style back home, where it became identified with the cause of national revival and
the promotion of political and cultural autonomy. See Bratislav Panteli, Nationalism
and Architecture: The Creation of a National Style in Serbian Architecture and Its
Political Implications, Journal of the Society of Architectural Historians 56, no. 1 (1997):
2023.
43 Dobbert, Eduard, in Dictionary of Art Historians, available at http://www.dictionaryo
farthistorians.org/dobberte.htm, accessed November 17, 2012.
44 Gabriele Mietke, Josef Strzygowski und die Sammlung sptantiker und byzantinischer
Denkmler, in Zum Lob der Sammler: Die Staatlichen Museen und ihre Sammler,
ed. Andrea Brnreuther and Peter-Klaus Schuster. Berlin: Staatliche Museen, 2009,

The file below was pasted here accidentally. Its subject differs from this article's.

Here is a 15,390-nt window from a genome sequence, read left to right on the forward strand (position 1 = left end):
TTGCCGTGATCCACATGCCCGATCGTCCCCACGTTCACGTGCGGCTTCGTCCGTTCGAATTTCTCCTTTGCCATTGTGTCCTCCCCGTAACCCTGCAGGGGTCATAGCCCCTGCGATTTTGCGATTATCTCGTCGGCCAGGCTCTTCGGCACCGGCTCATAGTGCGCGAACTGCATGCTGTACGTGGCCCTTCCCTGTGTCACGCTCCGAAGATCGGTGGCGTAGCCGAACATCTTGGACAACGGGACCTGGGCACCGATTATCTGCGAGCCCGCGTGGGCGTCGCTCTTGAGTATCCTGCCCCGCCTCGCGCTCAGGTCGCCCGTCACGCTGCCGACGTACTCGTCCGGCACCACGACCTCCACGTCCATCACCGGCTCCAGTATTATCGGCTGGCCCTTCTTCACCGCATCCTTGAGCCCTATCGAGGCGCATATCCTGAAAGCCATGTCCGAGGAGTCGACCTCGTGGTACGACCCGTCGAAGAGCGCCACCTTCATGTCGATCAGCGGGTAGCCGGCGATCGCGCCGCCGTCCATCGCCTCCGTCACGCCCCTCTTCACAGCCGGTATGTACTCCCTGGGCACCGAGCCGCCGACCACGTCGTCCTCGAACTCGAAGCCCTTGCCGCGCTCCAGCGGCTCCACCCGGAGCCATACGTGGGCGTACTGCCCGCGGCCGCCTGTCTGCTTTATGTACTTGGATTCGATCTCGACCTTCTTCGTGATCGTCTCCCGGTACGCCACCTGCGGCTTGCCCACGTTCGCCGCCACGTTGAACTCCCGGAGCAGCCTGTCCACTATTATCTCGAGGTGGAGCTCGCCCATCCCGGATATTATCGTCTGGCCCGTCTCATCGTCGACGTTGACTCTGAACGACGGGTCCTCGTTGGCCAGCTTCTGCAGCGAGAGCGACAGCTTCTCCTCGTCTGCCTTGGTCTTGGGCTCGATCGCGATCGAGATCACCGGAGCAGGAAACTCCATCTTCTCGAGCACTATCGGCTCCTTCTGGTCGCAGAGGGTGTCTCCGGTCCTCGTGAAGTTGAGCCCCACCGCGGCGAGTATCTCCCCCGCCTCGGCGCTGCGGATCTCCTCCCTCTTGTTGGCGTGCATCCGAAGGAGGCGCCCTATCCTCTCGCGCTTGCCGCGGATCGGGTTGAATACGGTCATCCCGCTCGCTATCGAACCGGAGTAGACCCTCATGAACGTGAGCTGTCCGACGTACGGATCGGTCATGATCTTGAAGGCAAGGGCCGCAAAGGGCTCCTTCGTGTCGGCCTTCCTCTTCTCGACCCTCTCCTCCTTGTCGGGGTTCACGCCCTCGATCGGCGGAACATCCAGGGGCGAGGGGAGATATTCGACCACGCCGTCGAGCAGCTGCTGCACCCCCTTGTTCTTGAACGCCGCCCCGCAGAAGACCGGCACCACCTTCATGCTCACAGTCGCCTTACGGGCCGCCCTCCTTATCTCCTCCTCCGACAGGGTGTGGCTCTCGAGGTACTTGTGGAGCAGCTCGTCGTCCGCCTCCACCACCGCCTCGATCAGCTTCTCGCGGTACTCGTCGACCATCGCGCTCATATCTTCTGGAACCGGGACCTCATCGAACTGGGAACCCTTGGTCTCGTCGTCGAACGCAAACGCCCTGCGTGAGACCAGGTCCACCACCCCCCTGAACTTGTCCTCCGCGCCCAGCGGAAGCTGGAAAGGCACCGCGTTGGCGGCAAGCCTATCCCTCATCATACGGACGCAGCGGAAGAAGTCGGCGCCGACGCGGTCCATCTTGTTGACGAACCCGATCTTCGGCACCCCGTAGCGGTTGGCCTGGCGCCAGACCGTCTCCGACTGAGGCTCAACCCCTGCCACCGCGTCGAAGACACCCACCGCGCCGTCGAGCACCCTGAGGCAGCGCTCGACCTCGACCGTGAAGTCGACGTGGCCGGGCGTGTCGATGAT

p. 112.
45 Kostis Kourelis, Byzantium and the Avant-Garde: Excavations at Corinth, 1920s1930s, in
Hesperia 76 (2007): 398.
At some point in the mid-1880s, Strzygowski made the unusual choice to
specialize in Byzantine and early Christian art. Again, contact with Slavic
scholars and communities seems to have been central here, although the
young scholar might have been impressed by Leo von Klenzes neo-Byzantine
Allerheiligen-Hofkirche (Court Church of All Saints) in Munich (1837), or and
Theophil Hansens quasi-Byzantine Arsenal in Vienna (1856).42 In Berlin,
Strzygowski was much impressed by the lectures of Eduard Dobbert, a special-
ist in medieval art who had been raised in Saint Petersburg, and retained
extensive ties to the Russian art world.43 He then studied with the classical
archeologist Heinrich Brunn in Munich, and Brunn arranged for him to spend